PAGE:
So that's the engine out, and the clutch off. It was just stuck to the flywheel, normally I'd replace it, but it was quite easy to extract, and I've never had a clutch wear out on any of the cars of various ages and mileages. The only hitch was the fairly basic design of the hoist meant I had to jack the car up a bit to get the legs under the front suspension. Anyway that's the car stripped down with a view to painting it. If I can paint the panels when they are lying flat it should be more tolerant of my amateur painting skills. I'll have a go at the green (Triumph) Midge then, because the paint is a bit variable, well, actually I think it was put on with a sponge, or possibly a spoon). Persons seeing the end-product will be invited to be positive or silent. Especially if it comes out worse than the green one.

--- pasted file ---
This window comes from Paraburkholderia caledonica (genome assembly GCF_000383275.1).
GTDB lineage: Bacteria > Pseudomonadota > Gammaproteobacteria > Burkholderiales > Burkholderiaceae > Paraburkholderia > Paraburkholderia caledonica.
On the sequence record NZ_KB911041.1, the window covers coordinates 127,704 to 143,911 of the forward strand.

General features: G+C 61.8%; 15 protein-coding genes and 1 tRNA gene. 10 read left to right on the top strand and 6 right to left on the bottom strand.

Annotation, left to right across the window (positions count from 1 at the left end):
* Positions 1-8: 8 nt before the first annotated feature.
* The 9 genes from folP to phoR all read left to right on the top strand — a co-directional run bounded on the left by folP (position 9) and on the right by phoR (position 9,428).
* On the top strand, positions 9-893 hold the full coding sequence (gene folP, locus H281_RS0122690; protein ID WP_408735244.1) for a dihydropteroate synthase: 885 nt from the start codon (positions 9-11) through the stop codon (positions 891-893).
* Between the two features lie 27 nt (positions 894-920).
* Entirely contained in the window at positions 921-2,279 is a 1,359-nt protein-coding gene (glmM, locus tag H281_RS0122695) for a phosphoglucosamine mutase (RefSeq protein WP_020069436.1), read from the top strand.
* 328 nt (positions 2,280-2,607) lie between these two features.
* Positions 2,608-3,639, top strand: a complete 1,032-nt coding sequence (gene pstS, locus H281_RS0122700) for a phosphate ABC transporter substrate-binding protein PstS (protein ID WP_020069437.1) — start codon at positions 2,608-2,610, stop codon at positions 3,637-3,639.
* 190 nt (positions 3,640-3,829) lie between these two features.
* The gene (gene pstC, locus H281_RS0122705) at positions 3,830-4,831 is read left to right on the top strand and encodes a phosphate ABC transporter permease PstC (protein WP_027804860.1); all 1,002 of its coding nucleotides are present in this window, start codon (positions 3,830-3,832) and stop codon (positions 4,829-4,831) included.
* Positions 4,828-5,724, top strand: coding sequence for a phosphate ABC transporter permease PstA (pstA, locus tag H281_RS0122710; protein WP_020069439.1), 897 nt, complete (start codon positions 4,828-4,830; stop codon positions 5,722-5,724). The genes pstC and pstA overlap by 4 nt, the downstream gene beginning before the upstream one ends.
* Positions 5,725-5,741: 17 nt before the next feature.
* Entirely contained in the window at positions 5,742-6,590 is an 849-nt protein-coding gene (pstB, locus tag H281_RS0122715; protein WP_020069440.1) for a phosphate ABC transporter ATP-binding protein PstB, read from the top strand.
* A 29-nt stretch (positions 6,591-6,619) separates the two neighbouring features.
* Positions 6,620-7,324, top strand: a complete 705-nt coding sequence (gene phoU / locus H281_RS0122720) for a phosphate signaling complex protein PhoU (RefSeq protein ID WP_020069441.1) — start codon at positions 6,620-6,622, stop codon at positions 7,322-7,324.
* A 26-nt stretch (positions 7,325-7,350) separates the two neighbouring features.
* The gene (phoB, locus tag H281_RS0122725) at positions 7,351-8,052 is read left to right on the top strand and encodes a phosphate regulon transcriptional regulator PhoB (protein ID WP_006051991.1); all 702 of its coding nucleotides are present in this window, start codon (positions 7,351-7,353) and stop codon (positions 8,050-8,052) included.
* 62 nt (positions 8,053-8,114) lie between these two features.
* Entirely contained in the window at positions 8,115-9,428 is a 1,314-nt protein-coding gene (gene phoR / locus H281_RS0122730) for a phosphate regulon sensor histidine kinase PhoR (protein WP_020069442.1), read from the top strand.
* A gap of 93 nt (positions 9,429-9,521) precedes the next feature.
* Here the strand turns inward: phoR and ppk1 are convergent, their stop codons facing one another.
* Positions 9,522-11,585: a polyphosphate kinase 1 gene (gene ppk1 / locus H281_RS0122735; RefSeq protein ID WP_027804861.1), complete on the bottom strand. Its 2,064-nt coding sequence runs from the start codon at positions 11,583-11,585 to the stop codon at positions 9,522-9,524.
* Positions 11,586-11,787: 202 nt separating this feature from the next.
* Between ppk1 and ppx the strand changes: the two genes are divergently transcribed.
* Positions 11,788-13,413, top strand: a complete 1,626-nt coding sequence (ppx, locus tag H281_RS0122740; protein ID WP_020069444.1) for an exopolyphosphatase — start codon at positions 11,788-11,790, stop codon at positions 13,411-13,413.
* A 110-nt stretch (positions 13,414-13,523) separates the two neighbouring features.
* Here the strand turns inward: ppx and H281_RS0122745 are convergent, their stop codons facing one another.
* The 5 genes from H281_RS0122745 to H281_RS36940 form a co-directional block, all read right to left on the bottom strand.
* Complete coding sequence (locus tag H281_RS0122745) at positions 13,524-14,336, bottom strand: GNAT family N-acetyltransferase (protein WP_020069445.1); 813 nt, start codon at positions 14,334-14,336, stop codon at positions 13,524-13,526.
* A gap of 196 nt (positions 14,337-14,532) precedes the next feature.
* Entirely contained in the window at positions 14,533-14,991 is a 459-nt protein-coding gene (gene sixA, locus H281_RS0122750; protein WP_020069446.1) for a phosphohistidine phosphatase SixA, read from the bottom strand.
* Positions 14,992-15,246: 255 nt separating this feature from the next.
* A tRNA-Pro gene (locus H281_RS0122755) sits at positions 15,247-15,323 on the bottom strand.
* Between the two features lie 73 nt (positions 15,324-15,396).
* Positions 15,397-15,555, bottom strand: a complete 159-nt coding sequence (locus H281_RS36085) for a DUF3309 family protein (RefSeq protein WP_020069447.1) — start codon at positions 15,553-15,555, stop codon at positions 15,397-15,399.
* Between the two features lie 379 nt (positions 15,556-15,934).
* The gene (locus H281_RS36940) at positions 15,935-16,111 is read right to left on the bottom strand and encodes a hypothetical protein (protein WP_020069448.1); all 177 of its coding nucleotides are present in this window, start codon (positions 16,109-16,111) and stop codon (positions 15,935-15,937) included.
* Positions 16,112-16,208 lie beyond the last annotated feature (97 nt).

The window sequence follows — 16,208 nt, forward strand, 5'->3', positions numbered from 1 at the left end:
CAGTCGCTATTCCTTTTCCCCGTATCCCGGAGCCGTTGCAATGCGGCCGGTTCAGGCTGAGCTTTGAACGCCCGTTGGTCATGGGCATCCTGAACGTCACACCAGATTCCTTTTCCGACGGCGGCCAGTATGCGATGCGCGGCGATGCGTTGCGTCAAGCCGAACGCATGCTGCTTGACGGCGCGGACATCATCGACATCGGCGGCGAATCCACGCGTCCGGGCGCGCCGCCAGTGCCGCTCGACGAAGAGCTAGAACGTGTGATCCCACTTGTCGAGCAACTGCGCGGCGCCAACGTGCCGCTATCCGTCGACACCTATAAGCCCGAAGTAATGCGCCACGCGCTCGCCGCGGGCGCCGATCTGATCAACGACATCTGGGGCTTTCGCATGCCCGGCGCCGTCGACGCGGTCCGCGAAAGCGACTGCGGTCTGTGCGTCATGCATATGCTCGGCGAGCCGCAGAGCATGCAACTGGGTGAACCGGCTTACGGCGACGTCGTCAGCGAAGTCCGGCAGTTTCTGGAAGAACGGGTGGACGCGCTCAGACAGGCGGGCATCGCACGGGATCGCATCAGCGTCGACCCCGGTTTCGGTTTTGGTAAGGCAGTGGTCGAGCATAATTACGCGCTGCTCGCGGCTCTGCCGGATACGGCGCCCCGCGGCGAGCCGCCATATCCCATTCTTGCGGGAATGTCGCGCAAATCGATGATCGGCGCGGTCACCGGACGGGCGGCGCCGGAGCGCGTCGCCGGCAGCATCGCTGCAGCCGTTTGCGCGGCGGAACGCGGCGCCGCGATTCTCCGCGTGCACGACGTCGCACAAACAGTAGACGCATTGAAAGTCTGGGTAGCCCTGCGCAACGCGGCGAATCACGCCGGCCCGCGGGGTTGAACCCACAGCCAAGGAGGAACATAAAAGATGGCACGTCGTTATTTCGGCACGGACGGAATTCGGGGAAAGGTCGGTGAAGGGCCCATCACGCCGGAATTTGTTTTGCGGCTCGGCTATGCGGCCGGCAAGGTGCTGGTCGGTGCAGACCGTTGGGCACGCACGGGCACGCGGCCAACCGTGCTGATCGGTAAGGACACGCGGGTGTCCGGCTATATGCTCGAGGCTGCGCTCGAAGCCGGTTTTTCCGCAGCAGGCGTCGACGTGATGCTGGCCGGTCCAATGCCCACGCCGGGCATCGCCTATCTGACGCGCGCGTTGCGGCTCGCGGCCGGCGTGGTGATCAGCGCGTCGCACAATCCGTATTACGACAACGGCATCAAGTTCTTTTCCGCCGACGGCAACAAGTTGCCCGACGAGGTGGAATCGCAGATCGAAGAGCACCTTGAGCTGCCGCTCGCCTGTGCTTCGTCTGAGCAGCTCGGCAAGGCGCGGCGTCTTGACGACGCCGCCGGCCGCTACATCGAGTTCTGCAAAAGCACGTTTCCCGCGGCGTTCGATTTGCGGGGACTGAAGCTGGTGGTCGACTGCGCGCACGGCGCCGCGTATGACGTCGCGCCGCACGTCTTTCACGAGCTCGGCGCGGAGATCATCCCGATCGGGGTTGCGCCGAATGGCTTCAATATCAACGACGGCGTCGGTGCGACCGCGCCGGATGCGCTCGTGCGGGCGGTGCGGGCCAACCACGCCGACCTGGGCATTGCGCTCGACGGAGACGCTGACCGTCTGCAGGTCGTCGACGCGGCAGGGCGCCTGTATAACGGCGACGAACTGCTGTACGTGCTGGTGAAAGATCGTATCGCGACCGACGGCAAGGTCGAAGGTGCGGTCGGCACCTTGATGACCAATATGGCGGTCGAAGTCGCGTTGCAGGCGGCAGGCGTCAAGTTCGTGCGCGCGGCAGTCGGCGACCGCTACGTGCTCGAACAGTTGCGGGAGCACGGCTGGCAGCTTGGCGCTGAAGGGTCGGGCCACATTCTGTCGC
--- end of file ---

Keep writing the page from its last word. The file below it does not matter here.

Below and to the right there's an image approximating the colour, but we'll see how it comes out. I'd have gone for black with yellow mudguards, camouflage green and brown, or pillar box red, but most people suck their teeth and say things like "I'm sure it will look lovely," which is never a good sign. Being a rare non colour-blind Hewlett is no help, sadly I have no taste, so I might just as well be.
Having taken the engine out and cleaned it up a bit, I think I might see if I can paint it, not that it makes it work any better, but it makes it easier to clean and then it becomes easier to see any leaks. Incontinence is a regular problem with the older models, I'm talking cars here, and it was the fact that the green one tends to dribble a bit that encouraged me to buy a hoist rather than rent one. I can't really park it on the smart new monoblocks if it's going to leave little reminders behind.  Fortunately the bit in front of the garage is concrete, and it doesn't show too much.